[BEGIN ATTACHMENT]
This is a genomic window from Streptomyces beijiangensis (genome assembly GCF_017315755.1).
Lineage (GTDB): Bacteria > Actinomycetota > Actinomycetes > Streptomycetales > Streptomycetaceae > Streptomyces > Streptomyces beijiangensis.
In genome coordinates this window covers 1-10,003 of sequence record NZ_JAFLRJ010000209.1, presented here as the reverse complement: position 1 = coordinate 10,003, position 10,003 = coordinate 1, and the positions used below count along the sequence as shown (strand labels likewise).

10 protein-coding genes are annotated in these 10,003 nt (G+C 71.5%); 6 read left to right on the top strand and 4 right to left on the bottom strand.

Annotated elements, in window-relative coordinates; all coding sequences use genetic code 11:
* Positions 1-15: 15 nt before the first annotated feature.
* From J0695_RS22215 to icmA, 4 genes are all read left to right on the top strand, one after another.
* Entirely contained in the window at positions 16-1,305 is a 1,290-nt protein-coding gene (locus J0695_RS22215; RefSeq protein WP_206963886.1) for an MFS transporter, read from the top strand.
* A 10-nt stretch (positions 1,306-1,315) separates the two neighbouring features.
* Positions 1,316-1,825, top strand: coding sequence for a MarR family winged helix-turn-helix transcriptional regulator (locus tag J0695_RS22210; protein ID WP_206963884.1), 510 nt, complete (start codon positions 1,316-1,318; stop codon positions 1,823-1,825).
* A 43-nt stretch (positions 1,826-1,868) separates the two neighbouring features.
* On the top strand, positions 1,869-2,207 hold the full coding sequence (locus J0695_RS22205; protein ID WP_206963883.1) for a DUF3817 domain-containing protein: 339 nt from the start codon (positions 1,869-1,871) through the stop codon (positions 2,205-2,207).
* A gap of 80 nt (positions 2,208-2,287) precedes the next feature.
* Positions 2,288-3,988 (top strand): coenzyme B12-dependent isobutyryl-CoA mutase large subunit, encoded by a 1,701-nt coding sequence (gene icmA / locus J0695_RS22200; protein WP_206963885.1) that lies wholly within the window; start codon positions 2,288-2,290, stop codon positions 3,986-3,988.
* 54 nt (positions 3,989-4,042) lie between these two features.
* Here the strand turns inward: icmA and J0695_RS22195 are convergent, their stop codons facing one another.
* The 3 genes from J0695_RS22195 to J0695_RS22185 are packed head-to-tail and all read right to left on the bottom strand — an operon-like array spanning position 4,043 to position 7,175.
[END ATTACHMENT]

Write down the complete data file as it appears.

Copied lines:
This is a genomic window from Streptomyces beijiangensis (genome assembly GCF_017315755.1).
Lineage (GTDB): Bacteria > Actinomycetota > Actinomycetes > Streptomycetales > Streptomycetaceae > Streptomyces > Streptomyces beijiangensis.
In genome coordinates this window covers 1-10,003 of sequence record NZ_JAFLRJ010000209.1, presented here as the reverse complement: position 1 = coordinate 10,003, position 10,003 = coordinate 1, and the positions used below count along the sequence as shown (strand labels likewise).

10 protein-coding genes are annotated in these 10,003 nt (G+C 71.5%); 6 read left to right on the top strand and 4 right to left on the bottom strand.

Annotated elements, in window-relative coordinates; all coding sequences use genetic code 11:
* Positions 1-15: 15 nt before the first annotated feature.
* From J0695_RS22215 to icmA, 4 genes are all read left to right on the top strand, one after another.
* Entirely contained in the window at positions 16-1,305 is a 1,290-nt protein-coding gene (locus J0695_RS22215; RefSeq protein WP_206963886.1) for an MFS transporter, read from the top strand.
* A 10-nt stretch (positions 1,306-1,315) separates the two neighbouring features.
* Positions 1,316-1,825, top strand: coding sequence for a MarR family winged helix-turn-helix transcriptional regulator (locus tag J0695_RS22210; protein ID WP_206963884.1), 510 nt, complete (start codon positions 1,316-1,318; stop codon positions 1,823-1,825).
* A 43-nt stretch (positions 1,826-1,868) separates the two neighbouring features.
* On the top strand, positions 1,869-2,207 hold the full coding sequence (locus J0695_RS22205; protein ID WP_206963883.1) for a DUF3817 domain-containing protein: 339 nt from the start codon (positions 1,869-1,871) through the stop codon (positions 2,205-2,207).
* A gap of 80 nt (positions 2,208-2,287) precedes the next feature.
* Positions 2,288-3,988 (top strand): coenzyme B12-dependent isobutyryl-CoA mutase large subunit, encoded by a 1,701-nt coding sequence (gene icmA / locus J0695_RS22200; protein WP_206963885.1) that lies wholly within the window; start codon positions 2,288-2,290, stop codon positions 3,986-3,988.
* 54 nt (positions 3,989-4,042) lie between these two features.
* Here the strand turns inward: icmA and J0695_RS22195 are convergent, their stop codons facing one another.
* The 3 genes from J0695_RS22195 to J0695_RS22185 are packed head-to-tail and all read right to left on the bottom strand — an operon-like array spanning position 4,043 to position 7,175.